For such a long time though, and for so many of their number, excluding the remarkable example of Ciaran Kilkenny, only this week entering his 21st year, it proved to be a struggle that was hopelessly beyond so many of them. And it was not just the excitable gaggle of the breathlessly excited underage stars that Gavin has ushered into this effervescent summer who toiled.
Ger Brennan, who donned pipe and slippers when Kildare's craven approach to competitive fare the last day allowed him the free rein of his manor, was ultimately hounded from the fray by the pace of Stephen Bray.
Gavin witnessed a meltdown from some of his more experienced campaigners – Bernard Brogan produced the highlight of the day, a barely believable one-handed catch, but he was smothered otherwise and again slinked quietly from the fray.
How much longer will Gavin indulge a one-time star who is being eclipsed by younger versions of his former stellar self?
Ultimately, Gavin's young guns seized the day – six of his charges were lifting this crown for the first time.
Kilkenny was easily the most influential, supplemented brilliantly by Paul Mannion, demonstrating his soccer skills to swoop for a clinching goal, and the rangy Clontarf wing-back Jack McCaffrey.
It is still difficult to work out quite who or what Jack O'Shea was trying to denigrate when dismissing Kilkenny as a "junior footballer"; it seems sad that such a giant of the game could not appreciate the nascent genius of this playmaker extraordinaire.
Assessing at an early stage that he could profit in the space vacated by Padraic Harnan, the Castleknock man bestrode the Croke Park sward like a veteran, spraying the ball around as if it were an attachment from birth.
As much as Meath pressed, Dublin's ability to deploy what so may gurus sneer at – the foot pass – allowed Kilkenny to paint a canvas of wonderful colour on this sparking sunshine day.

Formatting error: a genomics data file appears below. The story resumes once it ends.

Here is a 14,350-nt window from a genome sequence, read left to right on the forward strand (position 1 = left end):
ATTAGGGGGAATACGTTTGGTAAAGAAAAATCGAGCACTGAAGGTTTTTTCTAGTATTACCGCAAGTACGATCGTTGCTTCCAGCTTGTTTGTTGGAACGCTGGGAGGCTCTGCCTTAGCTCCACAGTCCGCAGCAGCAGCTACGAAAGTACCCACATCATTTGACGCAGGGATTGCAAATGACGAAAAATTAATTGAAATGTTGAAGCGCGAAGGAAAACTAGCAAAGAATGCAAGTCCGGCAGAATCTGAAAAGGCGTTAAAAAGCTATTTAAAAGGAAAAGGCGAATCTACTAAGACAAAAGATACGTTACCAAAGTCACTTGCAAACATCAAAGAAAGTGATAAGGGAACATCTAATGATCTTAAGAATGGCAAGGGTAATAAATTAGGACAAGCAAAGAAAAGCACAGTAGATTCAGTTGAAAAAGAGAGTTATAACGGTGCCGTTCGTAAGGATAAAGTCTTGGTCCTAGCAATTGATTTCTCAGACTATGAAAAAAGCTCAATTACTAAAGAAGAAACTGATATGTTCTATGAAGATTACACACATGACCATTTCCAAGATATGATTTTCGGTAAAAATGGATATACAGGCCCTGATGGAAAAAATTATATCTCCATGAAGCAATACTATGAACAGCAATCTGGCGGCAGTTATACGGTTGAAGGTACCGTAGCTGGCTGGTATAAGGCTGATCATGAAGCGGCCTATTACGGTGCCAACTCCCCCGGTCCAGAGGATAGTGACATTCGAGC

Ironically, his awareness was of more benefit to Mannion than Brogan; the underage pair have developed an instinctive bond so reminiscent of that which once existed between the Brogan brothers.
With Alan sadly still absent, Kilkenny has audaciously bloomed. Had Diarmuid Connolly converted the goal chance laid upon his plate by the dual star, Dublin could have settled this argument much earlier.
As it was, Meath's six successive points heightened half-time debate; Gavin calmed his charges, refused to buckle and allowed his team to develop a coherent response.
They did so. Kilkenny was potent in the charge, adding two wonderful points to his array of skills as Dublin now started winning even Meath kickouts.
He finished the game with 30 possessions, a statistical confirmation, if needed, of his ubiquitous domination of the piece.
At one stage, he dragged Connolly away from a momentary conflagration that, feebly enough, echoed seismic battles of old between these factions.
It may have been Cluxton – whose indomitability masks his side's fallibility in conceding goal chances – who followed fellow goalkeeper John O'Leary in lifting the Delaney Cup, joining Brian Mullins as a nine-time champion.
Ultimately, however, it was Ciaran Kilkenny who provided the real leadership for Dublin. Somebody with no questions left to answer.